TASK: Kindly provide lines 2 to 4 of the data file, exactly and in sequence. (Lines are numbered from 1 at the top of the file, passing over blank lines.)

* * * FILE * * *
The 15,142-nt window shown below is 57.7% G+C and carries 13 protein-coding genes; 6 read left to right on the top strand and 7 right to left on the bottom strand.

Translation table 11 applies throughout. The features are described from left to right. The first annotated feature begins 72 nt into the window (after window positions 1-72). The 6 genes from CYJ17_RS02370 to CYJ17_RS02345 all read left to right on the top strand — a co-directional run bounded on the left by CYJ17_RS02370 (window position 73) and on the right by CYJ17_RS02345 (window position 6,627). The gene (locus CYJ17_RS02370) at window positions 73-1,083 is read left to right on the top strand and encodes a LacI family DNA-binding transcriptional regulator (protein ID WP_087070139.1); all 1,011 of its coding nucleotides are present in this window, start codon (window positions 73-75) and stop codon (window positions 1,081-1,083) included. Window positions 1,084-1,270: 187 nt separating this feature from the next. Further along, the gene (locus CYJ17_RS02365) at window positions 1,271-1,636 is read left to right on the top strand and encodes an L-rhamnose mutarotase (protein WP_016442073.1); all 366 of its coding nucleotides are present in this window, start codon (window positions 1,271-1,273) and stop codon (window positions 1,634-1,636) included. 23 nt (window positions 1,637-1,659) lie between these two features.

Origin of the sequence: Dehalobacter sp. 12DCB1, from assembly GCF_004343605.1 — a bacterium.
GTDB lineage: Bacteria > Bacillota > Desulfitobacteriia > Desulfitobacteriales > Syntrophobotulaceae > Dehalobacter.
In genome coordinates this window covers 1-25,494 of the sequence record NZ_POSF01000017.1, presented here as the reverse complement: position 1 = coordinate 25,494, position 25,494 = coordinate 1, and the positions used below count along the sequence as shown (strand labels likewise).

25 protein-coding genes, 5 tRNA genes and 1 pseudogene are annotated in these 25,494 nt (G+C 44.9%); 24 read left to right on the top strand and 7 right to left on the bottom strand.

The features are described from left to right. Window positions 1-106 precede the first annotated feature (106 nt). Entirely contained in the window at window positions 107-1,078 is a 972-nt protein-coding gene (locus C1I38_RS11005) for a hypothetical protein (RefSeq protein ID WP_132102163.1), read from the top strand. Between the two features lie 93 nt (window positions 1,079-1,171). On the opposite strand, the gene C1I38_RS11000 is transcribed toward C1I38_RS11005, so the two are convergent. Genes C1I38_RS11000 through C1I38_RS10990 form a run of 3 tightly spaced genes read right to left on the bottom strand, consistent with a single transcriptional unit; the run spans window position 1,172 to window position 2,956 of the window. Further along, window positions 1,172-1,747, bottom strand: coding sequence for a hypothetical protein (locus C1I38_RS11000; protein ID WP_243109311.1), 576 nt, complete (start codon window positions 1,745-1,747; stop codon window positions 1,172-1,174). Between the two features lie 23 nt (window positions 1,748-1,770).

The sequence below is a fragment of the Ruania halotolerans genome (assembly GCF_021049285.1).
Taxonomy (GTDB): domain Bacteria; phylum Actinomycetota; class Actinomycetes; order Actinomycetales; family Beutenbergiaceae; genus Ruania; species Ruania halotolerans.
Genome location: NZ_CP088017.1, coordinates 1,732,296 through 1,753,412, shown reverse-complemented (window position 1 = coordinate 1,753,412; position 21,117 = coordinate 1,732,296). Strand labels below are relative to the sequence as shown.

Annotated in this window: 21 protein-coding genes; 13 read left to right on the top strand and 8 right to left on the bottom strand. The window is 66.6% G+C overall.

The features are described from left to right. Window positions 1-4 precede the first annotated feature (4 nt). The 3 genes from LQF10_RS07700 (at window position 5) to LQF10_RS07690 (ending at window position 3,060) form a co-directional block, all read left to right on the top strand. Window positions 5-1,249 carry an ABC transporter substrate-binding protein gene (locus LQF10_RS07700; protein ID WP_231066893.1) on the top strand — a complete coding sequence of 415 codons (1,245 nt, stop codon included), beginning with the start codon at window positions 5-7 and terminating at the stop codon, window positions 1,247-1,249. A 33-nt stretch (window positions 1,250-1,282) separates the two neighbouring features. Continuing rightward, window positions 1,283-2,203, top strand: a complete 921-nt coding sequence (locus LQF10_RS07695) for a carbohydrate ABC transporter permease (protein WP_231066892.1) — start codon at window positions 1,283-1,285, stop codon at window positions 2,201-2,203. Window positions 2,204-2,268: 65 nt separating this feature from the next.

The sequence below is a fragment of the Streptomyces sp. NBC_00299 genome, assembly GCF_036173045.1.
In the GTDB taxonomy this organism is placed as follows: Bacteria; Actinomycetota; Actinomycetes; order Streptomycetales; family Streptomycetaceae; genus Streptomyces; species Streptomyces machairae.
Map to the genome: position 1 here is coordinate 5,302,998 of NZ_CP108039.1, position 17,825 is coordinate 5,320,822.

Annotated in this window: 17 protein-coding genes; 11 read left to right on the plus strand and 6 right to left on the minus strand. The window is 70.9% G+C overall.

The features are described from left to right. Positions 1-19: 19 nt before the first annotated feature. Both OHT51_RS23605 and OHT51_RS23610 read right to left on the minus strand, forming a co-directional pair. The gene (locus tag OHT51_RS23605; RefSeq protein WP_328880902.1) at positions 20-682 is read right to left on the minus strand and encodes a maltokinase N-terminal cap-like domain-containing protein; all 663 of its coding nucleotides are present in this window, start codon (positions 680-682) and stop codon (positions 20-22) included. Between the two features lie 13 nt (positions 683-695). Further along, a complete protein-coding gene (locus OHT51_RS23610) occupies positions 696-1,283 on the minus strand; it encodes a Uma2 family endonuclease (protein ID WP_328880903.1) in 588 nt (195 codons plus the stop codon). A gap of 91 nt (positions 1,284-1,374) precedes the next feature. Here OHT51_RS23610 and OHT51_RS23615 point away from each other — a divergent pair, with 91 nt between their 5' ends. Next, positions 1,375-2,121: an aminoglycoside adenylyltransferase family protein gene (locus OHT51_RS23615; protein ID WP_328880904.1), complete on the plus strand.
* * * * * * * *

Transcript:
Translation table 11 applies throughout. The features are described from left to right. The first annotated feature begins 72 nt into the window (after window positions 1-72). The 6 genes from CYJ17_RS02370 to CYJ17_RS02345 all read left to right on the top strand — a co-directional run bounded on the left by CYJ17_RS02370 (window position 73) and on the right by CYJ17_RS02345 (window position 6,627). The gene (locus CYJ17_RS02370) at window positions 73-1,083 is read left to right on the top strand and encodes a LacI family DNA-binding transcriptional regulator (protein ID WP_087070139.1); all 1,011 of its coding nucleotides are present in this window, start codon (window positions 73-75) and stop codon (window positions 1,081-1,083) included. Window positions 1,084-1,270: 187 nt separating this feature from the next. Further along, the gene (locus CYJ17_RS02365) at window positions 1,271-1,636 is read left to right on the top strand and encodes an L-rhamnose mutarotase (protein WP_016442073.1); all 366 of its coding nucleotides are present in this window, start codon (window positions 1,271-1,273) and stop codon (window positions 1,634-1,636) included. 23 nt (window positions 1,637-1,659) lie between these two features.

Origin of the sequence: Dehalobacter sp. 12DCB1, from assembly GCF_004343605.1 — a bacterium.
GTDB lineage: Bacteria > Bacillota > Desulfitobacteriia > Desulfitobacteriales > Syntrophobotulaceae > Dehalobacter.